Top 24 Things to Do in Nara
Heading to Nara? Need some sightseeing ideas? Our list of the top 24 things to do in Nara should help you out.
The city of Nara is famous for its free roaming deer, which never fail to beguile the many tourists that flood into the city every year. Yet, there’s more to Nara than just its wildlife. As Japan’s ancient capital, the city is rich in history and culture, leaving it with a healthy glut of UNESCO World Heritage Sites to its name.
If Nara sounds like your kind of place, read on for a full rundown of everything that makes it great.
Nara Parks and Gardens
Nara is surrounded by many parks and gardens, areas of green that are home to the city’s most famous (and cutest) residents.
Located to the east of the city, Nara Park is a vast expanse of lush green, bordered by other tourist hotspots such as Todai-ji Temple, Isui-en Garden and Kasuga-Taisha Shrine. The park is the best place to make friends with the deer, who seem to like Nara Park best of all. Deer crackers (150 yen) can be bought from numerous vendors to feed the animals, though do be careful as they can get a little over-enthusiastic at times. Generally, the deer and incredibly friendly and well-used to human contact.
To be found right beside Nara Park, Isui-en Garden is a beautiful little garden which seems to be perennially in bloom. The small pond at the centre is picture perfect and the ideal spot to sit and contemplate what to do with the rest of your day.
Yoshiki-en is a pleasant collection of gardens in central Nara, named after the Yoshikigawa River that flows beside it. Happily, tourists get in for free.
The complex includes a moss garden, pond garden and a tea ceremony garden, several pagodas and an original teahouse. There is loads to discover around every corner at Yoshiki-en and the atmosphere is endlessly relaxing, making it a great interlude to any day in the city.
Station: Kintetsu Nara Station Address: 60 Noboriojicho, Nara, Nara Prefecture 630-8213 Phone: 742-22-5911 Hours: 9:00 - 17:00
Manyo Botanical Garden
Manyo Botanical Garden, opened in 1932, is to be found inside the Kasuga Taisha Shrine complex, just behind the teahouse. The garden is home to over 300 plants types, all chosen for their inclusion in Manyo-shu, the oldest known collection of Japanese poetry.
The spectacular tunnel of hanging wisteria always has a lasting impact on visitors, though each section is artfully composed and utterly beautiful. Seasonal wonders are to be found here too, whether it’s the blossoming ume in February and March, the spring cherry blossoms or the summer azalea.
Station: Kasuga Taisha Honden (Bus) Address: 160 Kasugano-cho, Nara Phone: 742-22-5911 Hours: March to November 9:00 - 17:00/December to February 9:00 - 4:30 (Closed on Monday) Website: Kasuga Taisha
Nara Temples and Shrine
No visit to Nara is complete without taking in a few temples and shrines, of which, it has more than its fair share.
Kasha Taisha Shrine
Kasha Taisha Shrine is one of the city’s most popular, but don’t let the crowds put you off, it’s truly a sight to behold. Built for the powerful Fujiwara clan, the architects utilised everything at their disposal to create a shrine defined by its bold colours, stone and bronze lanterns and the beautifully landscaped nature that surrounds it.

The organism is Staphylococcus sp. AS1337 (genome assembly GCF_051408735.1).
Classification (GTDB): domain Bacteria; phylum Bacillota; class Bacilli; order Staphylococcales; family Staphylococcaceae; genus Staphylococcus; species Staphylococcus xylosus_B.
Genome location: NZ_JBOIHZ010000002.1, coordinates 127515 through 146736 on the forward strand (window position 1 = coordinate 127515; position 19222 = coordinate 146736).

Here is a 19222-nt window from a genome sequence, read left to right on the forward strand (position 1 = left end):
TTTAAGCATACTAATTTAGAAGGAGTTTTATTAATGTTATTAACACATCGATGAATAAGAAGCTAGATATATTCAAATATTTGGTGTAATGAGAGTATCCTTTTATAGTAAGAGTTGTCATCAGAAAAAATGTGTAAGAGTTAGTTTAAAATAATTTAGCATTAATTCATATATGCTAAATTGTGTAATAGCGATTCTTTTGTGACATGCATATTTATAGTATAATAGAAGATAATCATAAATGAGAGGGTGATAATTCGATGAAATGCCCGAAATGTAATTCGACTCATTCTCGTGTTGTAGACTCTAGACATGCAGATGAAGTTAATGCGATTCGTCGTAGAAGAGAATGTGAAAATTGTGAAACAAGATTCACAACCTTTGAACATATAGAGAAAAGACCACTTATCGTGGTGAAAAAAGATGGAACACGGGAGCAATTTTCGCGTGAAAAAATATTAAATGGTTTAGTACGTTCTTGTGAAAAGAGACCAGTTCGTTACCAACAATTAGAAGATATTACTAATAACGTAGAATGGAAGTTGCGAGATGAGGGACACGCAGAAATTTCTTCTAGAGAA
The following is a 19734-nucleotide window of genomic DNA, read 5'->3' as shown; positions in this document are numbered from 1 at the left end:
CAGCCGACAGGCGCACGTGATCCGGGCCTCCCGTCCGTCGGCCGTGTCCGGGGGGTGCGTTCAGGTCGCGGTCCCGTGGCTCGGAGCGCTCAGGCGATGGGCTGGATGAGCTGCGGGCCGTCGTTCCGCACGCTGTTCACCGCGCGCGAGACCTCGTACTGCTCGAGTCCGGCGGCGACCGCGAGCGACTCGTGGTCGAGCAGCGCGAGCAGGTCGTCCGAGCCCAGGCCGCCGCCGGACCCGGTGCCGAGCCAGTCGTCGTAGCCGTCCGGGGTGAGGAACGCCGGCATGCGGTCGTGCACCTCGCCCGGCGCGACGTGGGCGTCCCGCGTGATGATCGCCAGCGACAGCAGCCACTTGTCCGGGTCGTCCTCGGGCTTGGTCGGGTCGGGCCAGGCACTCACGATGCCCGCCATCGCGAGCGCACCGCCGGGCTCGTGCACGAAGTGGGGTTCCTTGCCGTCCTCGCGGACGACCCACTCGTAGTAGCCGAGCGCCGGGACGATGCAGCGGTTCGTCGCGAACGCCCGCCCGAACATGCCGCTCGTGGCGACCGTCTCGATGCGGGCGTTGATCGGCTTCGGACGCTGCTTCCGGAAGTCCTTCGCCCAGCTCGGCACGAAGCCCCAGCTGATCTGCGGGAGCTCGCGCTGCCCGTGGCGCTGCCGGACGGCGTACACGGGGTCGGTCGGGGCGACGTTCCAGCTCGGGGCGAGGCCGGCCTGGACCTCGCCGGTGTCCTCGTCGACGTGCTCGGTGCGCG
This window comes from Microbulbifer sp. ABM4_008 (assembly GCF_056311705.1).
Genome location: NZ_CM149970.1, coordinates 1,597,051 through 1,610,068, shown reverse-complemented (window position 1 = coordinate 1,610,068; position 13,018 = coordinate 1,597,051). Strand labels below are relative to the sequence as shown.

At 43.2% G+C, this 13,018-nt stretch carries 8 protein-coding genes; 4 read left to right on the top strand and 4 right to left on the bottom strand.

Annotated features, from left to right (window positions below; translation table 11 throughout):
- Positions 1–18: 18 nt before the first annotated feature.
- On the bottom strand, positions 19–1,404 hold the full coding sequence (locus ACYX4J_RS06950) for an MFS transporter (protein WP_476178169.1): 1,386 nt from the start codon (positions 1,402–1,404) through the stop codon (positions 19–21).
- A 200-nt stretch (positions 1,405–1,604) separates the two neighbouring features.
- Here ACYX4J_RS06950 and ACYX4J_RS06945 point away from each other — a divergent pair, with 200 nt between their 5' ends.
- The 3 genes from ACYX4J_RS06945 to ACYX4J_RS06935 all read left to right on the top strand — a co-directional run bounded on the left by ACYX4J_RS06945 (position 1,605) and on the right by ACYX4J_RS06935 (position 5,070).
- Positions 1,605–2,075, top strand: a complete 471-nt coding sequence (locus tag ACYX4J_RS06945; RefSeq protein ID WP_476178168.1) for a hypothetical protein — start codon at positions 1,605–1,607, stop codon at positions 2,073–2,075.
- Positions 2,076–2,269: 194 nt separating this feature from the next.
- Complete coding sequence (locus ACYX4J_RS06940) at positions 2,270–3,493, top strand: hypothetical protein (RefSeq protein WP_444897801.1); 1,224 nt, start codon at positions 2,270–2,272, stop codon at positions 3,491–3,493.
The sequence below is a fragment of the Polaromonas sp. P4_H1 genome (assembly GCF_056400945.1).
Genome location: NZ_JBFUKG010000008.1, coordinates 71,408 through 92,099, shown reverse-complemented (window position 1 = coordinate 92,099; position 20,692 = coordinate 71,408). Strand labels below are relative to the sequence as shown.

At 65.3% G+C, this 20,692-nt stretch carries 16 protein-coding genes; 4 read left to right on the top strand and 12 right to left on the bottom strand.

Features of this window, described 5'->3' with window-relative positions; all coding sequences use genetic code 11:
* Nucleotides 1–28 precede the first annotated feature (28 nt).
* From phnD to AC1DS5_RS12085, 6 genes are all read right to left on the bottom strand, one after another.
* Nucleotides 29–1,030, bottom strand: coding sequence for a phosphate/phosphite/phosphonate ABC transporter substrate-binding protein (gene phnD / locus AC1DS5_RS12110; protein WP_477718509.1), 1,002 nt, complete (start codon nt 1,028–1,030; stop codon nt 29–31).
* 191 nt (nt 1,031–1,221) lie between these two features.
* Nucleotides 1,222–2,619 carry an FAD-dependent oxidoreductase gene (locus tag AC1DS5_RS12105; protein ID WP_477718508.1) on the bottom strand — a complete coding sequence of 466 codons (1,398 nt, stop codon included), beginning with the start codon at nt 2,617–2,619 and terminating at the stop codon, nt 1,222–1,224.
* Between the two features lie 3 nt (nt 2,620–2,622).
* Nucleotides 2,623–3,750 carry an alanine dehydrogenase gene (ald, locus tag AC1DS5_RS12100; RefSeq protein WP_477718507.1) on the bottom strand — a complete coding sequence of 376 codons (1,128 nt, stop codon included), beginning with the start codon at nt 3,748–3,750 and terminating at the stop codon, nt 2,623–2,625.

Kasha Taisha is actually composed of four separate shrines and a number of smaller sub-shrines, each, unfortunately, subject to individual entry fees. The shrines do come together throughout the year to hold a number of festivals, however. Some of the best include December’s traditional dance festival, the Mantoro Lantern Festival and the Monkey Festival held in March.
Station: Kasuga Taisha Honden (Bus) Address: 160 Kasuganochō, Nara-shi, Nara-ken 630-8212 Phone: 0742-22-7788 Hours: April~September 6:00 - 18:00/October~March 6:30 - 17:00 Website: Kausga Taisha
During Nara’s time as the capital city of Japan, Heijo Palace acted as the imperial residence. Even with such historical importance, the palace was victim to a number of fires and other accidents once the capital was moved to Heian in 794, leaving it irreparably damaged. It was left to archaeologists to restore the palace in the 1950s, ultimately leading to the faithful recreation that stands today.
For more information about Heijo Palace, check out our guide.
Station: Yamato-Saidaiji Station Address: Sakicho, Nara, Nara Prefecture 630-8577 Phone: 742-30-6752 Hours: 9:00 - 16:30 (Closed on Monday) Website: Heijo Palace
Todai-ji Temple is said to contain one of the world’s largest wooden structures, The Great Buddha Hall. The hall was built as a home for the 15-metre bronze statue of the “Cosmic Buddha” (Mahavairocana) which remains there today.
Also within the temple grounds, visitors can find the Todai-ji Museum, home to an extensive collection of religious art and treasures; Nigatsudo Hall, the site of the spectacular omizutori (“water drawing”) ceremony in March; Sangatsudo, with its brilliant Kannon statue; and most interesting of all, a pillar with a small opening at its base (“the Buddha’s nostrils”), which, it is said, grants enlightenment in the next life to anyone who can squeeze through.
Station: Kintetsu Nara Station Address: Sakicho, Nara, Nara Prefecture 630-8577 Phone: 742-22-5511 Hours: 9:00 - 16:30 (Closed on Monday) Website: Todai Temple
Toshadaiji Temple is one of the city’s oldest. Kondo, the main hall, is over 1,200 years old and is home to Japan’s oldest Buddhist statue, among other impressive examples of early Buddhist art. The whole place can be explored for just 600 yen.
Station: Nishinokyo Station Address: 13-46 Gojo-cho, Nara Phone: 742-33-7900 Hours: 8:30 - 17:00 Website: Toshodaiji Temple